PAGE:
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Recession fears raise concerns on shaky Kospi

Sept. 27, 2022 - 18:33 By Choi Si-young

South Korea’s benchmark Kospi tumbled to a fresh intraday low Tuesday in 26 months, led by a sell-off by foreign investors pricing in a sharp US downturn prompted by tighter policy to corral inflation. The index pared the losses later the day, adding 2.92 points or 0.13 percent to 2,223.86.

In the afternoon, the main board slid to an intraday low of 2,197.90, the lowest level since July 24, 2020, when it reached 2,195.49. Institutional investors purchased net 245 billion won ($171 million) worth of benchmark stocks while foreign and retail investors offloaded 248 and 16 billion won in shares, respectively.

And the choppy local market is here to stay until price increases slow down significantly, according to analysts, referring to a hawkish US Federal Reserve committed to cooling demand until prices are tamed.

“I don’t see a market rebound taking place any time soon unless we see a clear sign of an inflation peak,” said Kim Hak-kyun, head of research at Shinyoung Securities. The other factor to take into account is the Fed’s pivot to easing rate hikes, Kim added, saying the transition could take place at the December board meeting at the earliest. The Fed has backed rate raises by an unprecedented 75 basis points since June and will meet in November and December.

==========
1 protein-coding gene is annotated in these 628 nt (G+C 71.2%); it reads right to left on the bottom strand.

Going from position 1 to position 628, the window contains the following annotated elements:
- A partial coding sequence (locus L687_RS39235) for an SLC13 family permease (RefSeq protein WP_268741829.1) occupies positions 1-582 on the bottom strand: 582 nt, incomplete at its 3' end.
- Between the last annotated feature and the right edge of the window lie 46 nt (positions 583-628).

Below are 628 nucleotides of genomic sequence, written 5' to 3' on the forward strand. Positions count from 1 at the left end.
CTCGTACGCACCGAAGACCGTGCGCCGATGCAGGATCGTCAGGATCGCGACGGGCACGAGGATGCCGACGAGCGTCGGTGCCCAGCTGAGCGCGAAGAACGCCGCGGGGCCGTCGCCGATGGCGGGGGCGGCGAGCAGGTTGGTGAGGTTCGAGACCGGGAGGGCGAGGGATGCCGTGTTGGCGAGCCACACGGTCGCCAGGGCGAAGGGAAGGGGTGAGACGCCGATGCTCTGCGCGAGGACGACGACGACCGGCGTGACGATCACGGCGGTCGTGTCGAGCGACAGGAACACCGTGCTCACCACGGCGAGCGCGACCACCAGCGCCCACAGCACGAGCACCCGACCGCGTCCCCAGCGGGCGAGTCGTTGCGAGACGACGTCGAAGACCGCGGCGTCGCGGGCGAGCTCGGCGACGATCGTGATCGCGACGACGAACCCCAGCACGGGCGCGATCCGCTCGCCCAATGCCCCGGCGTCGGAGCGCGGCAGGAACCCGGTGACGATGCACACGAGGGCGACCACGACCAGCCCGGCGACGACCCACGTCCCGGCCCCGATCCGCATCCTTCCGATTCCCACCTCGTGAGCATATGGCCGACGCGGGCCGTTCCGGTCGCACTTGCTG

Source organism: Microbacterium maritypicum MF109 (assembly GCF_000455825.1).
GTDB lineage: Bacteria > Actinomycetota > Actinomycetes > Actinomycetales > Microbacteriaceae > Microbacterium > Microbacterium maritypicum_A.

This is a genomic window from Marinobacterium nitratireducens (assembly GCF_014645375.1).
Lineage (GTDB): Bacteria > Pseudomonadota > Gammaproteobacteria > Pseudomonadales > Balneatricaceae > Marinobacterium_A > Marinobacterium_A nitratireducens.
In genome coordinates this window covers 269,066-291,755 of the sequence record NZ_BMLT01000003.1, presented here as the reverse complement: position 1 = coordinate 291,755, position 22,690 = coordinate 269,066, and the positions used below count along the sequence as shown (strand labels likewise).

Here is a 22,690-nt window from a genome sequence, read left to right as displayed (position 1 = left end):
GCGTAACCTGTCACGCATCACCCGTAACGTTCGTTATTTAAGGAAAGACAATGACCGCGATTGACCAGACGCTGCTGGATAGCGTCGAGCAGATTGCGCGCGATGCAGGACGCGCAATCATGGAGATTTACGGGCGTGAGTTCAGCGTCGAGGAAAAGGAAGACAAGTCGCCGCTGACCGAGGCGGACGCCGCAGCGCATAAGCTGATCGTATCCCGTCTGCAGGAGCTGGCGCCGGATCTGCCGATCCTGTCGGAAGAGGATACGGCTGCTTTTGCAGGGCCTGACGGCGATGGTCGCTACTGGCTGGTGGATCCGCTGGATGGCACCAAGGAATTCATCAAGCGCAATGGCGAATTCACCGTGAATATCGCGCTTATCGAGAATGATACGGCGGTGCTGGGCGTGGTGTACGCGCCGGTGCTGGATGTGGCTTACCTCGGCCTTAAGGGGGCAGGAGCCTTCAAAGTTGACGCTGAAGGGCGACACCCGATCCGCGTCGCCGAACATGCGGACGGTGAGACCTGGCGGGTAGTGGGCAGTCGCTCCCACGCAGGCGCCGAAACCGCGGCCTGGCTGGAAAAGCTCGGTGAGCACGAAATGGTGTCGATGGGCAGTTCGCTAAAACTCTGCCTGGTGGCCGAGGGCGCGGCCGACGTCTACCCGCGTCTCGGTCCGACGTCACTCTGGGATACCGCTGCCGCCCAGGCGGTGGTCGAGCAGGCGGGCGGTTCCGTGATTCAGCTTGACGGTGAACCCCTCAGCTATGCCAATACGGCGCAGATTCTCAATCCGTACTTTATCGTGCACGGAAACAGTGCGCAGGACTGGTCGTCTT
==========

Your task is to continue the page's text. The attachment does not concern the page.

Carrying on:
Kim Hyoung-ryoul, head of research at Kyobo Securities, stroke a similar chord, saying the main board would not be able to claw back its recent losses in the foreseeable future since data on inflation is still inconclusive, making it harder for central bankers to adjust their monetary policy.

Higher energy prices in particular, which will fan inflation, would be a bigger blow to the market, Kim noted.

Meanwhile, the Korean won pared earlier losses, closing at 1,421.5 won, a 9.8 won advance from the previous session in the onshore market. A day ago, the won tumbled to 1,431.3 won against US dollar -- its weakest level since March 2009 in the wake of the global financial crisis.

But policymakers in Seoul remain confident that the economy is nowhere close to a repeat of the 2008 global financial crisis, with the central bank openly playing down concerns over dollar shortages. Korea is not burning through its currency reserves and its credit rating is still solid, Bank of Korea Gov. Rhee Chang-yong told lawmakers on Monday while briefing them about the bank’s plan to deal with the latest market turmoil.

Finance Minister Choo Kyung-ho has been more vocal, saying that there was no reason to be overly pessimistic because the local currency was one of many other currencies taking a similar hit in its value against the dollar. More importantly, the won has not dropped much in value, compared to where it stood against the dollar in 2010, whereas the dollar is overvalued over the same period, he says.

Last week, the Bank of Korea and the National Pension Service reached a $10 billion currency swap agreement so the NPS could meet the dollar demand to invest overseas without rattling the market. Such a deal last took place during the 2008 global financial crisis.